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The Finish Line


When we talk about education, or really anything in life that requires planning and preparation, we like to say that we need to begin with the end in mind. It terms of school, we design the process to achieve a certain goal; wise and virtuous young people. When we plan to build a house we design and construct the foundation based on what the rest of the house is going to be like. Our life as Christians, really as human beings, should be directed by the hoped for end result.


In her collection of essays, Introductory Papers on Dante, Dorothy Sayers writes of Purgatory, "When all penitence and all purgation are done, in this world and the next, where exactly does mankind find itself? The answer - a disappointing one perhaps for those who make a fetish of progress - is that it finds itself exactly where it originally set out from." Here she is referencing the fact that in Purgatorio Dante reaches the top of Mount Purgatory only to find himself in "the Earthly Paradise" - in Eden. This points to one of the beautiful truths of Scripture and redemptive history, God is restoring his people to that state in which we were designed to live from the get-go. Sure, it will not be exactly as if Adam (or you and I for that matter) had not sinned, Sayers reminds us, "for with God nothing is ever lost or wasted. The innocence is now enriched by all the bitter experience..." However, God is in business, and indeed the process, of redeeming it all for his glory and our good.


With that end in mind, we have to ask ourselves, "How am I to live my life?" What are the things that are going to best prepare me for a blessed eternity in Paradise with Christ and his redeemed? How do I begin to be readied for the "eternal weight of glory"?


The first, and most essential, step is the fear of the Lord. Over and over again in God's Word we are told that the fear of the Lord is the beginning of wisdom. That is reverent awe and wonder, it is also the knee-knocking terror that is due to the great God of the Universe. Truly, if a human being cannot find reason to be awestruck and terrified by God Almighty, there is little hope of any useful wisdom taking up residence in him. Perhaps this, coupled with a healthy revulsion of sin is part of Dante's purpose in writing Inferno.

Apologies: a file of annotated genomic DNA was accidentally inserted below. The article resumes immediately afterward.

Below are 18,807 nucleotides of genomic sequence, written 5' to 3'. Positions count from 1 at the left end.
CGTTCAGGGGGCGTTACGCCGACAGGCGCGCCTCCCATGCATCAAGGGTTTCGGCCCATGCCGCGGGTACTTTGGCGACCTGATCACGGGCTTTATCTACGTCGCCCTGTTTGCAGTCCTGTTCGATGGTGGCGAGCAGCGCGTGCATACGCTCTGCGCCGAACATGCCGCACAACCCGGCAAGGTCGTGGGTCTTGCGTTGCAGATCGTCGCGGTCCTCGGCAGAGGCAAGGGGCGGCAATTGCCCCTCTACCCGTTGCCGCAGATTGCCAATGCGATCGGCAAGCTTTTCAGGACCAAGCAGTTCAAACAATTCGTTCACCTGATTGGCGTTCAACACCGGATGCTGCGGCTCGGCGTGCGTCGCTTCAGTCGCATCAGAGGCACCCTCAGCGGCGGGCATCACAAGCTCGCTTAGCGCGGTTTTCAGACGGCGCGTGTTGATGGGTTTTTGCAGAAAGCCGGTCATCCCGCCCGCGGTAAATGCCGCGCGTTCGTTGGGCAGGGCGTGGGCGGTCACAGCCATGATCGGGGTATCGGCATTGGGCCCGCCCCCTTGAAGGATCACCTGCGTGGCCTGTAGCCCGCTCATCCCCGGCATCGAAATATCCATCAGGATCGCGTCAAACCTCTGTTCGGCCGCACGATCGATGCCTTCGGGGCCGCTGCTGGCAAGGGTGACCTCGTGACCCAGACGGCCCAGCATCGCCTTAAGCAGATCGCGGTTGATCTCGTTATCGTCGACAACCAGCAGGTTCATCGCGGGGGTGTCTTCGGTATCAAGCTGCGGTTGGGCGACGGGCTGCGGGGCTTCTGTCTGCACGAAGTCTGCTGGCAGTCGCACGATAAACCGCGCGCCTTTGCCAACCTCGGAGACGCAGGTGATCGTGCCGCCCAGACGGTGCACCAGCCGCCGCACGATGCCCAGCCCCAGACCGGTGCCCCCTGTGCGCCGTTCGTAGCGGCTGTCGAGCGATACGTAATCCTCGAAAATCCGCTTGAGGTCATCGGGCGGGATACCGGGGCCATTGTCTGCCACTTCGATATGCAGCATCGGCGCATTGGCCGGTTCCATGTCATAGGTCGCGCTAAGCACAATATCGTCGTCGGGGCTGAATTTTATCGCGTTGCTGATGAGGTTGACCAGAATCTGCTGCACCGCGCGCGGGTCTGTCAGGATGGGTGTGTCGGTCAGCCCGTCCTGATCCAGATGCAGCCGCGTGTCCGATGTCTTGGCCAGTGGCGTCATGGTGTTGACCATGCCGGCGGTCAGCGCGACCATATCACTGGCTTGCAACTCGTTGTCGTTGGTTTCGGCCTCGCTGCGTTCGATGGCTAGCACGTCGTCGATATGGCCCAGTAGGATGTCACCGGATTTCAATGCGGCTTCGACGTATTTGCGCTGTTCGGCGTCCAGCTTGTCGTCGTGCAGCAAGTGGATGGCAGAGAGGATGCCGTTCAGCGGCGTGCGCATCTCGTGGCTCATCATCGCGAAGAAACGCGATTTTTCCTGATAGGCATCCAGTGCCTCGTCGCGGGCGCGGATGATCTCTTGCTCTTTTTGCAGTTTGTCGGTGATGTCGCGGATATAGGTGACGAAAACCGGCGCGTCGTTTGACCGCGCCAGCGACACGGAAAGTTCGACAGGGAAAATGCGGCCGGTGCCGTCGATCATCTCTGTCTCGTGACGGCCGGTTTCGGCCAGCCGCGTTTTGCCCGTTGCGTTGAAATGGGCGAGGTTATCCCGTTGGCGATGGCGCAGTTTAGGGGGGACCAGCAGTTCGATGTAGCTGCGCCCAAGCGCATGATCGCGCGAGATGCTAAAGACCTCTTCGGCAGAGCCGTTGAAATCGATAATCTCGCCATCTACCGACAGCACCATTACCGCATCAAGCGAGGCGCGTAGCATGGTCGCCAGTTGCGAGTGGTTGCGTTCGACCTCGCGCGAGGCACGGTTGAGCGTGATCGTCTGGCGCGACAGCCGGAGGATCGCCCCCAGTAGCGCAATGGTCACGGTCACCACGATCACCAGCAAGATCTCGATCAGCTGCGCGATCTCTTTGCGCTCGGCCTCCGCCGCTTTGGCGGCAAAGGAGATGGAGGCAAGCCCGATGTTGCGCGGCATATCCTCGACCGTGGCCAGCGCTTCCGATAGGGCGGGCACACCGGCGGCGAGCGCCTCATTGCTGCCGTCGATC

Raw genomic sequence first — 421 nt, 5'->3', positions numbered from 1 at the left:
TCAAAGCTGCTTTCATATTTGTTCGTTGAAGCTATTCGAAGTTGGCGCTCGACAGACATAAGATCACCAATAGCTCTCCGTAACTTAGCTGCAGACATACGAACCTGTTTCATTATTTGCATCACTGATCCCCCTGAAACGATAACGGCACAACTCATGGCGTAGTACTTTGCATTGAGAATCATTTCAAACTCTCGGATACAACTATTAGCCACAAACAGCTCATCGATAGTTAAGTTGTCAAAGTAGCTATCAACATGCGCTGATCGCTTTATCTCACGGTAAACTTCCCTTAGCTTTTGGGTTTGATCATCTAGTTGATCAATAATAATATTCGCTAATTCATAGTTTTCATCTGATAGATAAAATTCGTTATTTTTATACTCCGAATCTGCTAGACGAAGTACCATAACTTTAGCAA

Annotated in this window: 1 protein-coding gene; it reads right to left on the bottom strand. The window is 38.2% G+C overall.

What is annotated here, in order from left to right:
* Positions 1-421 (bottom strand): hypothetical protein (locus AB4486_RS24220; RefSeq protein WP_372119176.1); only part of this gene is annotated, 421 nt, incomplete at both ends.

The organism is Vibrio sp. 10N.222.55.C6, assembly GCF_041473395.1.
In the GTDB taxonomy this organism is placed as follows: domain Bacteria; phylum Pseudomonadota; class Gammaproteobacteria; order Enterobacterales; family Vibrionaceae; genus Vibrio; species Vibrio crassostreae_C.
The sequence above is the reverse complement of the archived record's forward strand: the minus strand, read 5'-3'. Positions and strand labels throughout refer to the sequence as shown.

Secondly, and herein lies the message of Purgatorio, The Great Divorce by Lewis, and perhaps Pilgrims' Progress by Bunyan, is a mortification of self and sin. We are redeemed and forgiven of our sins by grace, through faith in the Lord Jesus Christ...period. However, since we are not immediately translated to heaven upon salvation we are left to deal with the fleshly desires that remain. Enter the Holy Spirit and the process of sanctification. Again, this is what is pictured for us in some of these great works of literature. Dealing with our disordered affections is the story of our lives. Bringing them in line with God's design, will, and precepts is the difficult work of this journey of life as Christians.


Finally, I believe it is incumbent upon Christians to learn about, love, and appreciate God's world. The end of the story is not an ethereal existence in the clouds eating cream cheese and playing the harp whilst bedecked in white togas. No, the final future for the Christian is the new heavens and new earth - a return to a restored paradise with Christ at the center. Our preparation for that involves all the true, and good, and beautiful learning that we do here that will continue on into eternity. The more we learn and discover about biology, the more awe we stand in of the God of life. The more we understand about history, the more we are astounded by the God who wrote and directed it. The more we appreciate literature, the more we come to relish the creativity of our God, and on and on.


There is a future awaiting each and every one of us. For the Christian, that future is one of blessing and peace in paradise. Let us put our full effort into preparing for that future, with every aspect of our lives.


Soli Deo Gloria,

Mr. Christian


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